Are Touchless Faucets Worth The Cost?

I am (was?) considering getting a touchless faucet for the kitchen sink.
Moen has a faucet that we like the looks of. We watched a few videos and the feature that I liked was the control box that allowed you set the temperature of the water when the faucet was activated by the touchless sensor. SWMBO and I thought that setting the temp to warm would be good for washing hands, which is probably the time that we would not want to touch the faucet. Meat juices, sticky messes, etc.
Well, it turns out that the adjustable control box was only used on the first generation of Moen's touchless faucets and no longer available. The water will be at whatever temperature the handle was last left at. To adjust the temperature once it is turned on via the touchless sensor, you have to....wait for it....*touch* the handle.
So, without that feature, I'm not sure a touchless faucet is worth the extra money, other than for the novelty.
I'm looking for opinions from those have tried them or opted not to get one for a specific reason.
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On Monday, March 6, 2017 at 8:58:20 AM UTC-8, DerbyDad03 wrote:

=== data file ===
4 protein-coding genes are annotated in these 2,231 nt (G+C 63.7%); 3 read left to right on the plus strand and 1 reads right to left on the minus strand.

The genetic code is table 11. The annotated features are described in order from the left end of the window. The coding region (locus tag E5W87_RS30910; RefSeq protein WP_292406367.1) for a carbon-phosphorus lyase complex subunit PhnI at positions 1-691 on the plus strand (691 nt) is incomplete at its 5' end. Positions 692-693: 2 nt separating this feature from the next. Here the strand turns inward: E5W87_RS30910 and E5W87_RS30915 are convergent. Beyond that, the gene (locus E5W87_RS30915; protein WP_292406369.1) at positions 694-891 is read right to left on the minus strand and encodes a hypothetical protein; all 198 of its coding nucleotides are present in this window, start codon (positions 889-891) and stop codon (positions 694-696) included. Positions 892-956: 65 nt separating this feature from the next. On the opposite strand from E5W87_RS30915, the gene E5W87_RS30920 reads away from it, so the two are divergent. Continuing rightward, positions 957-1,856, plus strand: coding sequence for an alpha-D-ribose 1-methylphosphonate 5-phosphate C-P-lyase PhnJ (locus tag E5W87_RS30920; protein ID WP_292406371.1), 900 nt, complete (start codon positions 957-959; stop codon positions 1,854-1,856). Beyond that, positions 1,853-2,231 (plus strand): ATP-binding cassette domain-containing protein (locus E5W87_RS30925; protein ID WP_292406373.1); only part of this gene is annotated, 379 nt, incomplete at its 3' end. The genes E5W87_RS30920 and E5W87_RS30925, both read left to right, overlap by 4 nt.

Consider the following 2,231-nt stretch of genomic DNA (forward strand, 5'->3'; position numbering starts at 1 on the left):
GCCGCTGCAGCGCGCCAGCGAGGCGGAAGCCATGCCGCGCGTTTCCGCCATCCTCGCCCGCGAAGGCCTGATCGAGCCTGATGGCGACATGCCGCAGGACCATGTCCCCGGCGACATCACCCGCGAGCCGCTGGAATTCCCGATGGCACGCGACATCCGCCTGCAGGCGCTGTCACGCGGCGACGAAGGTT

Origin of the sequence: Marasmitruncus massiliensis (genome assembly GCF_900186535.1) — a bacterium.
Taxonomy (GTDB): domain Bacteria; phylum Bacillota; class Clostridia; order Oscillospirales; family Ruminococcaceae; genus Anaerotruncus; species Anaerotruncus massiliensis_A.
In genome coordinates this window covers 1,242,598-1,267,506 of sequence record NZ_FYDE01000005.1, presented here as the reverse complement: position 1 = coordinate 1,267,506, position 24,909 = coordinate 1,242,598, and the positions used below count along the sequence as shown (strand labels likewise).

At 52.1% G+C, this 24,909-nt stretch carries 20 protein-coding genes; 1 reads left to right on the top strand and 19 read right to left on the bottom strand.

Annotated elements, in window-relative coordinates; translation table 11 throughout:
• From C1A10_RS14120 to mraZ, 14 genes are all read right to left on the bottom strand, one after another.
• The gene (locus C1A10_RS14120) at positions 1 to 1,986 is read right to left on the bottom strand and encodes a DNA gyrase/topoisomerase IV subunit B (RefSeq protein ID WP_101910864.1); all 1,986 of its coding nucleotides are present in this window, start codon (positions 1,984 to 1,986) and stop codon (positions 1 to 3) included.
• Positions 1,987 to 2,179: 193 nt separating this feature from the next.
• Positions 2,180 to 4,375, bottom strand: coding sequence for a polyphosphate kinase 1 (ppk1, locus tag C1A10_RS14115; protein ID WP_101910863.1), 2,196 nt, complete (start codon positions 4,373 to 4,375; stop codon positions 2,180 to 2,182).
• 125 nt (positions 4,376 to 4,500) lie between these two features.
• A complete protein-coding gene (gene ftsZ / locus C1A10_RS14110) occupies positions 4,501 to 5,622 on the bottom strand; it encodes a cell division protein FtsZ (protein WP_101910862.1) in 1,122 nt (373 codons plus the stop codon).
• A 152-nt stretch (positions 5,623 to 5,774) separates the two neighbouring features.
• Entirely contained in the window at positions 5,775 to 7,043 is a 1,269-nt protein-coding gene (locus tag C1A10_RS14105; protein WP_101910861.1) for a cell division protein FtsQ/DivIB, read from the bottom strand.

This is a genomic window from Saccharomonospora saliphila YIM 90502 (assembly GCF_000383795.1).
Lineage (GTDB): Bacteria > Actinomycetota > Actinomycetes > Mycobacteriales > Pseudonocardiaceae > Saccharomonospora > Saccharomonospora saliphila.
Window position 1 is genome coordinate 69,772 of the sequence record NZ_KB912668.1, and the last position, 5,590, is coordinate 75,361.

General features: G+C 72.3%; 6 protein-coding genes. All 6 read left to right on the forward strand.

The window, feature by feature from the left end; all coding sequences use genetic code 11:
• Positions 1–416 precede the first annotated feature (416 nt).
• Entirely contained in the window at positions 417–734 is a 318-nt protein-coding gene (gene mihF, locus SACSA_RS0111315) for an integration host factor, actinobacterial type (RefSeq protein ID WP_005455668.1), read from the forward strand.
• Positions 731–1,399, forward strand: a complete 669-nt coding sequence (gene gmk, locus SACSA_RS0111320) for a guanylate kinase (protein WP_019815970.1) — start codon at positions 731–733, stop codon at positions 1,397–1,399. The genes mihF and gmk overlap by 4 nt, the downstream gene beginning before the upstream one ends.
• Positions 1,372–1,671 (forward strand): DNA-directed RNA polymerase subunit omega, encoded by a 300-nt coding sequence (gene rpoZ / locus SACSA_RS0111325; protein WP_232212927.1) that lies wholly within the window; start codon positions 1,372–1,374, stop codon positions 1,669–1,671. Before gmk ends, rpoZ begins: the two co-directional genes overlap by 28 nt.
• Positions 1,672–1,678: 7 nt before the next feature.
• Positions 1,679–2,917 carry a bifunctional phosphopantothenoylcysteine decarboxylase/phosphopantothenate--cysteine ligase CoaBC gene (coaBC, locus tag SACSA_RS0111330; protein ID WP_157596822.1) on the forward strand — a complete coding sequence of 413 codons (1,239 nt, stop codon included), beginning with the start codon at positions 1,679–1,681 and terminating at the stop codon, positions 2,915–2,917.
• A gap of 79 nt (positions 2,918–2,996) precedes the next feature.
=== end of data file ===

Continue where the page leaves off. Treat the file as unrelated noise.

If you have the extra money go for it and let us know the results.
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On Mon, 6 Mar 2017 08:58:16 -0800 (PST), DerbyDad03

In most cases they are just an expensive "gimmick". _ More to go wrong. Wr have them in the one church washroom - for that use they are OK, but there is no temp adjustment (cold only)
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On Monday, March 6, 2017 at 11:58:20 AM UTC-5, DerbyDad03 wrote:

I'd be concerned about how long the motion sensing electronics will work, as well as whatever electromechanical device they use to work the valve. It's more complex, costs more, and my guess would be that there is a good chance it will go kaput or need expensive parts before a regular faucet.
The fact that it opens to whatever the previous setting was is a factor too. I guess that's OK, as it's most useful when your hands are dirty from working with raw meat or similar, you just want a little warer and you don't want to touch the handle.
I was looking at faucets recently and from what I've seen so far, even $250 faucets are made with a lot of plastic now, eg the pull down faucet end, usually the part it goes into, etc.
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On Monday, March 6, 2017 at 12:49:07 PM UTC-5, trader_4 wrote:

That's my main issue. The older Moen's could be set to warm for the no-touch on. That's what I want when my hands are slimy from beef, etc. Cold water won't break that down as fast, so I'd still need to touch the handle.